So, I know originally this story was a oneshot with just the previous chapter, but then this assignment came up and I was really proud of it, so I'm posting it. Here was the assignment: write a journal entry or a short scene about either the Ewells, the Cunninghams or the Radleys.
Originally this ended on a happy note, but the plot kind of took charge of itself and forced me to end it angstily. Ish. Just know that it was not my original intention to make it sad.
Small disclaimer: I own Joyce. Nothing else. The songs mentioned are all real folk songs.
It was a rickety old house. The walls shook, and there were many permanent leaks in the ceiling. And occasionally, when she came home, Joyce would see Mayella crying in the corner. When that happened, the little girl would stand there for a moment and then creep silently away. After a while she became used to Mayella's tears.
So it was a surprise when she returned from snooping on the older children to find Mayella laughing, laughing so hard her body shook. Her big sister was standing over something in front of the miserable shack they called home, and her face was spread in a wide grin.
Cautiously, Joyce crept forward on cat's feet. The object of Mayella's joy was, she saw now, a potted plant. It was dirty, and some of its leaves had holes in them, but there was a single, budded flower poking its head up from atop the highest stem. Joyce gave a small gasp, and Mayella froze.
Peering around, the older girl noticed Joyce standing barefoot by the garbage heap. her shoulders lost some of their tension.
"Hey, Joyce." She gave a small smile. "I finally got it to bud. Do you like it?" she asked shyly.
For a moment Joyce didn't say anything, just stood there looking at the plant. Only when her sister's smile started to slip did Joyce speak up.
"'S beautiful, May-May," she said.
Mayella's face lit up once more.
"Now that I figured it out, I can grow more!" she exclaimed. "We can have our own little garden, right here in the front yard!"
"Won't Daddy mind?"
"Why should he?"
"'Dunno. When he's on the drink he ain't too with it. He might get mad 'n' start tearing things up," Joyce explained.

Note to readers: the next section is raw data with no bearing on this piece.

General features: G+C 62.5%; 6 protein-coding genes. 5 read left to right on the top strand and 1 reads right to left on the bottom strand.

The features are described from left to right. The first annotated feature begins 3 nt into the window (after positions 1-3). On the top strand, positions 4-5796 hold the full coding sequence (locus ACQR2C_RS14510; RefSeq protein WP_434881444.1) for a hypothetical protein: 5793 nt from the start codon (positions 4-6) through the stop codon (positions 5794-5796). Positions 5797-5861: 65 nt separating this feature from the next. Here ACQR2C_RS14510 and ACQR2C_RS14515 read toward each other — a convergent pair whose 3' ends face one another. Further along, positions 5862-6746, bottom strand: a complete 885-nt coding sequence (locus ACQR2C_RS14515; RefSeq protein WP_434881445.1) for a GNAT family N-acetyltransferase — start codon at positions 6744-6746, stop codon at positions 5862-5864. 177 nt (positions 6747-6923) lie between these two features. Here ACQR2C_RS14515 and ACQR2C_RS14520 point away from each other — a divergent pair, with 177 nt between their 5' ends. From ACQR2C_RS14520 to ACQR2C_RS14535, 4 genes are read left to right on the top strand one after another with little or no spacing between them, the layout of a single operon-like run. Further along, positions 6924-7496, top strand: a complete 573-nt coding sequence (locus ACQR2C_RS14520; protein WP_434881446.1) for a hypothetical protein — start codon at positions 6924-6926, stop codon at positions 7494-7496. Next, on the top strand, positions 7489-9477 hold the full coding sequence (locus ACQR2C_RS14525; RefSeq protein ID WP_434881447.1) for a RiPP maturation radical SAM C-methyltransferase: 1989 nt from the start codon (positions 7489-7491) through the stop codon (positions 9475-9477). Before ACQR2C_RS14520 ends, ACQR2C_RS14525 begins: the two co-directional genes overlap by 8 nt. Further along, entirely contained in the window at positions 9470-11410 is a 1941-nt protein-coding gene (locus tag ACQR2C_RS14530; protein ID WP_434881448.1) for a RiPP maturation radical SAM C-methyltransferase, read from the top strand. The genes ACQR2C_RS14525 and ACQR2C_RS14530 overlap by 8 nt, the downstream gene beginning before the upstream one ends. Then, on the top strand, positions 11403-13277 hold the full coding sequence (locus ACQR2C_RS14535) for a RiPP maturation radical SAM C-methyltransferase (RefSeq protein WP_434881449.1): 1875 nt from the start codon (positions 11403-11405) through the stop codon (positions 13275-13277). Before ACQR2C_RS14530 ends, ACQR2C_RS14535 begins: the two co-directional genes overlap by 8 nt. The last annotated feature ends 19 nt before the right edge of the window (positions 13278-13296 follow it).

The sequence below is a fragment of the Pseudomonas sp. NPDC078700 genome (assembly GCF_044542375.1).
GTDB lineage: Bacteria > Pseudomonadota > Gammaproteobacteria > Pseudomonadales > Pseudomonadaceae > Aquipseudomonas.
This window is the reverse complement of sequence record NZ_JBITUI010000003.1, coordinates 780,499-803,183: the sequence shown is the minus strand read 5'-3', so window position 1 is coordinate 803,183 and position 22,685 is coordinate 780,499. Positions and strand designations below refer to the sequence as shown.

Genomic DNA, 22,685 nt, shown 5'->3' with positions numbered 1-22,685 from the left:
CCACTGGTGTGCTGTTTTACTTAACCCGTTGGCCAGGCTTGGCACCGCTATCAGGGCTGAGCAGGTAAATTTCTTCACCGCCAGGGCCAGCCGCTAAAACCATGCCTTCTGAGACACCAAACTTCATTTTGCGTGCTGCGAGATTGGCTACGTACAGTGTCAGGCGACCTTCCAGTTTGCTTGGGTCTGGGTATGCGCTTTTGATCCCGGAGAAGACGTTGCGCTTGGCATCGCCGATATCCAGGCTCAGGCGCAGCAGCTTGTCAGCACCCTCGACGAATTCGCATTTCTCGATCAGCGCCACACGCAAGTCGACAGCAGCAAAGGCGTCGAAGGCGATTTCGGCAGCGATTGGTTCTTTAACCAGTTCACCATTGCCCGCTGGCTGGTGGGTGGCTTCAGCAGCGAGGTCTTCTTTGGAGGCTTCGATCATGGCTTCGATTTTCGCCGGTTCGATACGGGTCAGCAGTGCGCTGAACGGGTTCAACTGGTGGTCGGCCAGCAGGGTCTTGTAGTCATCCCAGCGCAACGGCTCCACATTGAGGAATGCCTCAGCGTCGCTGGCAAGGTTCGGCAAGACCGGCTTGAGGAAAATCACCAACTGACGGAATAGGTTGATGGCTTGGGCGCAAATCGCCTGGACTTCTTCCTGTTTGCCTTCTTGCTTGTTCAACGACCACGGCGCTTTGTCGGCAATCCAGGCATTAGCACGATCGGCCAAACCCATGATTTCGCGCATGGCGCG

Her sister frowned.
"Maybe so. But there ain't nothing we can do about it."
The sixteen-year-old and the six-year-old sat in silence together and stared at the blossom.
Half a year later, there were a total of fourteen plants reaching for the sun in the garden by the garbage dump. When Joyce came back from her various daily activities, the two sisters would water them together and, because Mayella had read in an old gardening magazine she'd found that plants liked music, they would sing songs such as Moonshiner and Shady Grove, and Joyce's favorite, St James Infirmary. The six year old would curl up next to the older girl and sit in the sunshine with her eyes closed as Mayella's somewhat nasal voice wove a story out of golden threads in the summer air. The birds chirped in the background. Joyce was happy.
"This is nice, Joy-Joy, isn't it?" Mayella said, half to herself.
"Just you and me. No father beating us black and blue. No boys telling us what to do." She sighed. "I wish it could be like this all the time." They sat in silence for a few minutes, listening to the mockingbirds and finches in the trees.
Eventually Mayella spoke again. "It's nice to love someone like this. I'd like to have someone else. Someone special."
"'M not special?" asked Joyce groggily. Her sister laughed gently.
"You are. But not that way."
"You know. Romanticky." This got a grunt from Joyce. Mayella smiled slightly melancholily. "You'll get it someday, Joy-Joy. Right now boys're annoying, mm?"
There was no reply from Joyce. She was fast asleep in her sister's arms.
It ended at the bottom of a bottle. It always did. Ever since Mayella had been small, it had always ended with drink. This time, it had begun with several beers, and then when Mayella dared nurse the hope that it might stop there as well, her father had brought in the whiskey. He'd hit her a couple of times, and though it hurt, she could stomach beatings. But their father also beat Joyce. He broke her arm. The little girl was in the back room, not making a noise in her agony.
And then their father had staggered out front and picked up a plant. He'd stood there swaying for a minute, drooling slightly, and then he'd ripped out the roots and thrown the flower on the garbage dump. He'd proceeded to wreck the entire garden, all the hours Joyce and Mayella had spent weeding, rearranging, and most importantly, the flowers. When the man had finally passed out on the kitchen floor, Mayella had gone into the back room and gathered up Joyce in her arms. The girl was deathly pale from shock, but Mayella knew that she would feel better if she were out of the house. She carried her all the way to the nearest corn field, and they sat together as the sun went down, shivering and miserable but together. Mayella sang St James Infirmary.